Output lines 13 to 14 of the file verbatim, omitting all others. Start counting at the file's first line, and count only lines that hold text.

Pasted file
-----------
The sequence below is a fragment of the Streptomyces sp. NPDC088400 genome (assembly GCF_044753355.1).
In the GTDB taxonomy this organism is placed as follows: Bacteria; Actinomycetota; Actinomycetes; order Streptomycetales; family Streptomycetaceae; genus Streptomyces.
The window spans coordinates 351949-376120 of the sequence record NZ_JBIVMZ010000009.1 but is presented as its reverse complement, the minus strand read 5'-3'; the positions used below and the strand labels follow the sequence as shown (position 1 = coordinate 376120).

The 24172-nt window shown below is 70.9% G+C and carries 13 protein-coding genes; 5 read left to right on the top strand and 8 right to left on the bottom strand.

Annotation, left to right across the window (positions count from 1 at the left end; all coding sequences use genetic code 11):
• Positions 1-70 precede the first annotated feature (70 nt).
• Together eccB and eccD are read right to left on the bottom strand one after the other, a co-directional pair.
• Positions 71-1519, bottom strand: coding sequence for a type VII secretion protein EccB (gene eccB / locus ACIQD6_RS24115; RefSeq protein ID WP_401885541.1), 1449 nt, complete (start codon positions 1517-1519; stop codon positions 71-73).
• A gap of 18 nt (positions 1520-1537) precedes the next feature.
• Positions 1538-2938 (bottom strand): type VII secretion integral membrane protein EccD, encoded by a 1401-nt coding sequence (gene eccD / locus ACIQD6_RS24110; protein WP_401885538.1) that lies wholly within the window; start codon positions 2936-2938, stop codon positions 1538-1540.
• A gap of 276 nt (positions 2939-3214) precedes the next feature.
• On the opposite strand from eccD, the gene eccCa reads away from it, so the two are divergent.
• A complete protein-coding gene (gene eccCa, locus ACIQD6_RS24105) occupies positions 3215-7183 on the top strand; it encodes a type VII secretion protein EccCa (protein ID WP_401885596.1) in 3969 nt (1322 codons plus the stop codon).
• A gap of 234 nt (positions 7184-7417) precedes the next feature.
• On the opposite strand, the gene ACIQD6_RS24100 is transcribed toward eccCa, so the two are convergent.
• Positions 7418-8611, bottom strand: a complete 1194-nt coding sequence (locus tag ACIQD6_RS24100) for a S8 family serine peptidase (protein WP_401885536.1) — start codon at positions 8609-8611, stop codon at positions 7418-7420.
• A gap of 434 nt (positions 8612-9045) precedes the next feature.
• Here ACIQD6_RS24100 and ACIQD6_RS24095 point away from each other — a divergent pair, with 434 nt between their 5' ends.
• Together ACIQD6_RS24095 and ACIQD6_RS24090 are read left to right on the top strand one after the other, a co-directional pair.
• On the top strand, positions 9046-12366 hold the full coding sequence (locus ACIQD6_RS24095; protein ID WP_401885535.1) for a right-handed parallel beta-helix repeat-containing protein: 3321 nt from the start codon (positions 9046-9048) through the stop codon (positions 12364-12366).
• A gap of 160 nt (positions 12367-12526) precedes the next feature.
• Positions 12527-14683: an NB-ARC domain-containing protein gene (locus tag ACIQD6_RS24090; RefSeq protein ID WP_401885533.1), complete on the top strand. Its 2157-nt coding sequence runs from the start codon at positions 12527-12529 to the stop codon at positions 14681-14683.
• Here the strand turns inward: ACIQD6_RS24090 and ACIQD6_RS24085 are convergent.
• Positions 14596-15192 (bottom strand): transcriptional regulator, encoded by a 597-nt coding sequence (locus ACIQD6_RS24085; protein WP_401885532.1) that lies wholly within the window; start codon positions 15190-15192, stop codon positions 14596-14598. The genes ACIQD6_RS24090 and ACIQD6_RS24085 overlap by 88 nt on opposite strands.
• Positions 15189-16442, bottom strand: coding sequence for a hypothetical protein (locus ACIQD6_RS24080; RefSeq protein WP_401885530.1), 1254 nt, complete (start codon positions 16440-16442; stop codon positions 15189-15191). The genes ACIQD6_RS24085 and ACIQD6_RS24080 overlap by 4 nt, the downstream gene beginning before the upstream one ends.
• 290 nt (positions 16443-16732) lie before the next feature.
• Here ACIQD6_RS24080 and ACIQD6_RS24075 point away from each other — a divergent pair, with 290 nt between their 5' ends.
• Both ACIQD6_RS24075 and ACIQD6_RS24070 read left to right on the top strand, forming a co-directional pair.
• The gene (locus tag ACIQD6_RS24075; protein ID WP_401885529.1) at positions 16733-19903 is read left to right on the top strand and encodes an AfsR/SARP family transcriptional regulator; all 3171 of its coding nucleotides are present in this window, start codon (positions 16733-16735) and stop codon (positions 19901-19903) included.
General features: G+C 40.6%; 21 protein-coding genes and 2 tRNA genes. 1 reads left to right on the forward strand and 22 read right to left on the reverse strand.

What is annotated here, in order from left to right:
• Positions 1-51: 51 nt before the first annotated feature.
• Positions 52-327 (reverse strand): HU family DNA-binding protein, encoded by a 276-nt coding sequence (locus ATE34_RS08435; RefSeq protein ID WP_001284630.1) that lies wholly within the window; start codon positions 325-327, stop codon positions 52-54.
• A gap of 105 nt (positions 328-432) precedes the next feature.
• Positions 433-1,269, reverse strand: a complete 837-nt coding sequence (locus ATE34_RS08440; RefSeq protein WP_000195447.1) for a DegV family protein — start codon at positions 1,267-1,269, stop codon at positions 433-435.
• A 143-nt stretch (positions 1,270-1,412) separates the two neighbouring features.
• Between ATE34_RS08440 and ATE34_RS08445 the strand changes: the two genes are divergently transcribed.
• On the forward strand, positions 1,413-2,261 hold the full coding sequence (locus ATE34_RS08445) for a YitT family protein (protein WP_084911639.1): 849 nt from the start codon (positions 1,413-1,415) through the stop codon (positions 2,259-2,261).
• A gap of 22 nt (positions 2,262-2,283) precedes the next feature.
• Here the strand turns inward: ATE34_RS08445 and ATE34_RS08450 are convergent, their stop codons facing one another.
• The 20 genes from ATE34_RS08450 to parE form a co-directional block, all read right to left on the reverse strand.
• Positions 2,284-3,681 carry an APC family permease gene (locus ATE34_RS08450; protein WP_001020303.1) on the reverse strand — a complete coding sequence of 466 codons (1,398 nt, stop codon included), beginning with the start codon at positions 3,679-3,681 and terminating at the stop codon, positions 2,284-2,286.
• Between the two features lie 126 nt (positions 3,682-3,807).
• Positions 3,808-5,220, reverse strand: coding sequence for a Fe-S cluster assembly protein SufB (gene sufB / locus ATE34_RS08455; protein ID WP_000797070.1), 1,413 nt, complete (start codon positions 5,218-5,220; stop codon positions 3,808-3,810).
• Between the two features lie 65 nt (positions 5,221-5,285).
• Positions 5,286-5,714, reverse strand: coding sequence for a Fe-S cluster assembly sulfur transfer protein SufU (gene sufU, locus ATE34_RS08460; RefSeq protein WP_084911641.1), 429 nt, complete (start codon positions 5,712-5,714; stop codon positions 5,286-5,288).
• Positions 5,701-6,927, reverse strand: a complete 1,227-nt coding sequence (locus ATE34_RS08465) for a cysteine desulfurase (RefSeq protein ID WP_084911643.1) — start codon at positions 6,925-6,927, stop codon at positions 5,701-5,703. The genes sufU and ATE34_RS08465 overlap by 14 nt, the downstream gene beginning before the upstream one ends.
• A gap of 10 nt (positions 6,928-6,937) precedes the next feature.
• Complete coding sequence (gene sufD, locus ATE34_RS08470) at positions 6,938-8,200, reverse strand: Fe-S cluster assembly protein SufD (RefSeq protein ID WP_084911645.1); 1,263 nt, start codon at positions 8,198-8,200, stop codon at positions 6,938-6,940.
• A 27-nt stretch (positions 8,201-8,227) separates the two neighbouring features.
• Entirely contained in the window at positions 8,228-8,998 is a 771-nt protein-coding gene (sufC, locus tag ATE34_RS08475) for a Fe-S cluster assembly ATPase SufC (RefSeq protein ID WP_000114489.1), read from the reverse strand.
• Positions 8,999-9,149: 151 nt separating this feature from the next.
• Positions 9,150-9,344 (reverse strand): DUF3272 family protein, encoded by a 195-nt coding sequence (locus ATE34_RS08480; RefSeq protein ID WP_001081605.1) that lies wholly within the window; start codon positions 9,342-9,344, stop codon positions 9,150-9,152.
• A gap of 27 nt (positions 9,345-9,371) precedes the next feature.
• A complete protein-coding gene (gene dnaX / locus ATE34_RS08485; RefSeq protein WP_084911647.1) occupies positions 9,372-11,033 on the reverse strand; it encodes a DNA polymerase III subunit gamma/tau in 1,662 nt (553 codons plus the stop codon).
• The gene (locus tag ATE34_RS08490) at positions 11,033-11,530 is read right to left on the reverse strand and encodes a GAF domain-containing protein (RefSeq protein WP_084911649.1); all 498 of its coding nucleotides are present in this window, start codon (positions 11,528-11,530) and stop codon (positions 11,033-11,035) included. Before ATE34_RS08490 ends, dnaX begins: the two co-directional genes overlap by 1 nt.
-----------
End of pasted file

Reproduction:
• A complete protein-coding gene (gene eccCa, locus ACIQD6_RS24105) occupies positions 3215-7183 on the top strand; it encodes a type VII secretion protein EccCa (protein ID WP_401885596.1) in 3969 nt (1322 codons plus the stop codon).
• A gap of 234 nt (positions 7184-7417) precedes the next feature.